Inspire Friday Issue No. 30

Lil Buck and Memphis Jookin, inspiring words from notable Black figures, Cookie Monster in the wild, gigantic winged murals, and more…

The art of Memphis Jookin street dance. Go behind the scenes with Lil Buck, a Memphis Jookin superstar featured in America’s Musical Journey, who found his passion through dance. Inspired by music like hip hop, classical, and even Bollywood, Lil Buck’s eclectic dance style includes steps, slides, glides, toe spins, and intricate footwork, all while wearing tennis shoes. This is definitely one of our faves. Watch here.

In recognition of Black History Month. This month we give recognition to notable Black figures who have made an enormous impact on generations before us and generations to come. This short video showcases powerful, inspiring quotes from Maya Angelou, Barak Obama, Oprah Winfrey, Muhammad Ali and others, reminding us how words can change our world. Watch here.

Cookie Monster, is that you? A geologist from Brazil recently discovered a rare lump of volcanic agate rock in the Rio Grande dol Sul region that bears an uncanny resemblance to the beloved Sesame Street character, Cookie Monster. When the two halves of the blue quartz crystals are put together, they form a rock roughly the size of an egg. It makes us happy to know that nature has a sense of humor. Read more.

Building? Or gigantic butterfly case? France-based street artist Mantra uses buildings as his canvas for creating hyper-realistic trompe l’oeil murals of butterflies in specimen cases, which have appeared in Spain, Austria, France, and Bogotá. While most of these head-turning masterpieces feature butterflies, Mantra has also painted larger-than-life murals of animals, reptiles, and other insects. Follow him on Instagram hereRead more.

How to see Yosemite’s firefall. Every year a beautiful natural phenomenon occurs in mid to late February in Yosemite National Park at Horsetail Falls. When the cascading water is lit by the setting sun it creates a golden glow that appears like lava falling gracefully over the side of the mountain. If this is this mesmerizing in photos, imagine how breathtaking it must be in person. Read more.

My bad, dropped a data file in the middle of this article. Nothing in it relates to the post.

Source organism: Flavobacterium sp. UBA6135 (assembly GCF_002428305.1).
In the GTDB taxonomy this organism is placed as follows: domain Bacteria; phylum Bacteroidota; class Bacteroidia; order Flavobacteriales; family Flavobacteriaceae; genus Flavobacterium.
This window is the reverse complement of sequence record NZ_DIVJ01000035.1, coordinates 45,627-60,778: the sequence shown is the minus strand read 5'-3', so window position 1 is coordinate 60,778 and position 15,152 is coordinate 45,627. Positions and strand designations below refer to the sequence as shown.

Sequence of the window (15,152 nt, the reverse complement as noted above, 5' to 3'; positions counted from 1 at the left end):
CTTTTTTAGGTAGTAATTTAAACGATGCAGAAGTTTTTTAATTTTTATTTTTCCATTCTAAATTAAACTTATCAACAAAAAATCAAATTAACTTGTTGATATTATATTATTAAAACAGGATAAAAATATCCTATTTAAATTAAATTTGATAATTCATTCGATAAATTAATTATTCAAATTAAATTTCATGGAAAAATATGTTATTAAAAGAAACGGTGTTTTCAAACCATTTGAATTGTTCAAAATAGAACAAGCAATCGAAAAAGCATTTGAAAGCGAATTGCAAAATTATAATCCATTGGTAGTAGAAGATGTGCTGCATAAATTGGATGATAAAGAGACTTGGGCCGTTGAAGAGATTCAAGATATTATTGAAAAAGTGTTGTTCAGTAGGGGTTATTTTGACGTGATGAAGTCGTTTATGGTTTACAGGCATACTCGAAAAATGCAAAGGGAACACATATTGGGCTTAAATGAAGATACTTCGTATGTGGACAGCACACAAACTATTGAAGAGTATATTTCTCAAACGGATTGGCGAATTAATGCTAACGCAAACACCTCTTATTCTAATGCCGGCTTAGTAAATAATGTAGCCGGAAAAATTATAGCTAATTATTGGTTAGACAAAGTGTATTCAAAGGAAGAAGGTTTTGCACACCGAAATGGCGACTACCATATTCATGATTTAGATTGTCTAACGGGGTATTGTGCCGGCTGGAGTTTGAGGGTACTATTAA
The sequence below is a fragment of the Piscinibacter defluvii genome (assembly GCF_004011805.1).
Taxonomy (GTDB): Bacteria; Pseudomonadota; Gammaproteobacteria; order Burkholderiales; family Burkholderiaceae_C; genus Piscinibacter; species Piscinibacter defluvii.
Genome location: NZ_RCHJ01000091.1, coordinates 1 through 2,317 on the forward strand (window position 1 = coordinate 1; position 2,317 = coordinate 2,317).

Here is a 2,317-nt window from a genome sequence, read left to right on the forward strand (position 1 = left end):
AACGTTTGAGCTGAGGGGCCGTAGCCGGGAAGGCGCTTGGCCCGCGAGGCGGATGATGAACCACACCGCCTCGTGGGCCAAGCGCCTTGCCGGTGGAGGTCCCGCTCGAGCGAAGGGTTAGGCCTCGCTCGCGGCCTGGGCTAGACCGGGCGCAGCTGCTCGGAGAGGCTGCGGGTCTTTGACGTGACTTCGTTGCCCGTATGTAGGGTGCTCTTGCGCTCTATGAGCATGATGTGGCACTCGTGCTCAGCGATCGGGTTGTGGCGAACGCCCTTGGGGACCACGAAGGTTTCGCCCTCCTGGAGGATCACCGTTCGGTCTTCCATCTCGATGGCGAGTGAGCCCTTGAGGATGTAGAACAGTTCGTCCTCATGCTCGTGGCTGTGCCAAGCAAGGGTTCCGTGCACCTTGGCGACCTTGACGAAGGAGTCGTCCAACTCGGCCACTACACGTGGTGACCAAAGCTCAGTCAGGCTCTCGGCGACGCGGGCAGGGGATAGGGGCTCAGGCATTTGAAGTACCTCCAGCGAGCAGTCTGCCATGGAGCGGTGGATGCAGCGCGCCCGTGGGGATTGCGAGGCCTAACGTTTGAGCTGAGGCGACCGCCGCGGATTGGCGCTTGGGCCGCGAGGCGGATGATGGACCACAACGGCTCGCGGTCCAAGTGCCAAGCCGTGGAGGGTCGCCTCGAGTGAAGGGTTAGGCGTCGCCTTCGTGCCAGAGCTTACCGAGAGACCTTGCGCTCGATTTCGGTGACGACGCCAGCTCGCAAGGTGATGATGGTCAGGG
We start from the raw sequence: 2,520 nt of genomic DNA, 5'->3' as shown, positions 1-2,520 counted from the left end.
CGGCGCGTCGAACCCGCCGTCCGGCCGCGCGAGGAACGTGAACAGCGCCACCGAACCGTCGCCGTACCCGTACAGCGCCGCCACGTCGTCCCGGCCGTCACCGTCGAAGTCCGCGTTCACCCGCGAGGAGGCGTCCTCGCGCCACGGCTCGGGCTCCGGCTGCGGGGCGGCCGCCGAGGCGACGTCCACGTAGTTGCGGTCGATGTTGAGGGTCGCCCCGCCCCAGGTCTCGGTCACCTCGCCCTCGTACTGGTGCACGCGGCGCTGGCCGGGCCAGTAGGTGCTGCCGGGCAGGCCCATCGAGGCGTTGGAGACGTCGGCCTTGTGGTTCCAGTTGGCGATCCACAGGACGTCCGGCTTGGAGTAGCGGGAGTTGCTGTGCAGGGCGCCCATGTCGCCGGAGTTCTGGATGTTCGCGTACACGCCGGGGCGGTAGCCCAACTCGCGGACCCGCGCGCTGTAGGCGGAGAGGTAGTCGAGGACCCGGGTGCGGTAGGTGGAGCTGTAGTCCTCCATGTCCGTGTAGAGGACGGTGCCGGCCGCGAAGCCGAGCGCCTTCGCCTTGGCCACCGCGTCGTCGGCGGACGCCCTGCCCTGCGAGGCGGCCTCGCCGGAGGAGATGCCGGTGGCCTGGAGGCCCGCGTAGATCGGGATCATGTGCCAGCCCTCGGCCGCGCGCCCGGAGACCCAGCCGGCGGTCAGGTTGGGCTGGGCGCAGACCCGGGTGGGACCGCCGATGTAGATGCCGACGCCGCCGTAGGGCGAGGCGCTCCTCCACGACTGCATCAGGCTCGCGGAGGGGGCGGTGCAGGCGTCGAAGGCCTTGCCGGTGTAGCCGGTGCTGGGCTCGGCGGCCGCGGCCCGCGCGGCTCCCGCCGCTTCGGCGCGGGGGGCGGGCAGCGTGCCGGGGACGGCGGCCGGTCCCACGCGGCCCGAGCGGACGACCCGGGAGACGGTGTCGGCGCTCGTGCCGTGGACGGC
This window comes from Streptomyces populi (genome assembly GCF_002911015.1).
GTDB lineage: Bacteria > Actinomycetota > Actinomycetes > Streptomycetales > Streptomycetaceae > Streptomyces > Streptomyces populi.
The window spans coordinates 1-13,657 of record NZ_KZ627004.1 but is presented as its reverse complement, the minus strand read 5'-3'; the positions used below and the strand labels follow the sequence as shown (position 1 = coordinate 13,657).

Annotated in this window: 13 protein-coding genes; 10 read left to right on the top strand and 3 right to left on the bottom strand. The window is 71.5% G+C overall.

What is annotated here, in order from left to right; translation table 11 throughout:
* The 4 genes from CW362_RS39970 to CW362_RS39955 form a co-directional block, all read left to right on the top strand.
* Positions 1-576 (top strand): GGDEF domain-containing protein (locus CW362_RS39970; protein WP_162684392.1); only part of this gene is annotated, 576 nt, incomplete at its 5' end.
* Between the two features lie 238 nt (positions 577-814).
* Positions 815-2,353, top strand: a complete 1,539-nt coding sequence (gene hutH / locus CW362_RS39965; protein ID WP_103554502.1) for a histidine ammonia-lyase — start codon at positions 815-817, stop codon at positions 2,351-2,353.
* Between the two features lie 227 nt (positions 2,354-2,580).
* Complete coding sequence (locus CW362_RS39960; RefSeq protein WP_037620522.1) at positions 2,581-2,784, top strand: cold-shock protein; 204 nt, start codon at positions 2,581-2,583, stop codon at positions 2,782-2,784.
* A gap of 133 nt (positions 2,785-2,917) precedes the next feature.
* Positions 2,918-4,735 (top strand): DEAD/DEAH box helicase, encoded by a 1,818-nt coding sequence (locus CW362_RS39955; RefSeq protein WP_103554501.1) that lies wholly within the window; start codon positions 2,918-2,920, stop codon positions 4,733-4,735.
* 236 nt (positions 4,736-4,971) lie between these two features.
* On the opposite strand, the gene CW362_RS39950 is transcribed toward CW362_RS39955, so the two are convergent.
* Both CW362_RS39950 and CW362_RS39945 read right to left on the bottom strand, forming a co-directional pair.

Every week, MFF president Shaun MacGillivray shares what is inspiring him now, his favorite book recommendations, podcasts, articles, short films, docs, quotes, trends, innovative companies, people, and entrepreneurial stories.

Understanding the important role of gene editing. “This is author Walter Isaacson’s new biography on Jennifer Doudna, a Nobel prize winner and leader in the field of gene editing. She has an incredible story. One reviewer described it as ‘a gripping account of how Nobel Prize winner Jennifer Doudna and her colleagues launched a revolution that will allow us to cure diseases, fend off viruses, and have healthier babies.’ I’m super excited to read this book when it comes out. ” Available for pre-order here.

Game on. “I’m just reading this book now. It’s a good primer on the video game industry, not only its growth but the business of the industry.” Available here.

And for further inspiring reading recommendations…
Visit Shaun’s “Never Stop Learning” reading list.

Love for beautiful Frisco. “In 1971, after Jim Freeman and I had worked together for about five years, we were asked to produce a 45-minute film in 35 mm widescreen about the city of San Francisco. The film would play in a theater in the Cannery area of San Francisco near Ghirardelli Square for 10 years as a tourist attraction. The film was based on a book by photographer and author Robert Cameron, and the project was funded by banker Charles Crocker of Crocker National Bank. The film’s theme was how San Francisco was different from nearly every other city in the world, how it was a magical, ephemeral city that seemed to reinvent itself every half-century. With beautiful narration delivered by film director Orson Welles and a stirring music soundtrack, the film was well-received and well-reviewed. After its 10-year theatrical run, it was chosen for permanent inclusion in the University of California’s film archives, and it is still one of the most beautiful films that Jim and I made together. In this scene, a hot air balloon floats magically across the city skyline. The sequence begins when an elderly man, who is walking down the street carrying a helium balloon, accidentally loses it to the wind. We see this red balloon fly high above the crowd, moving aimlessly and freely. Then it becomes the larger hot air balloon piloted by a San Francisco dandy, a kind of Tom Wolfe character. The film was a mixture of fantasy, historical elements, music, and imagination that captured the mystical feeling of San Francisco.” —Greg MacGillivray

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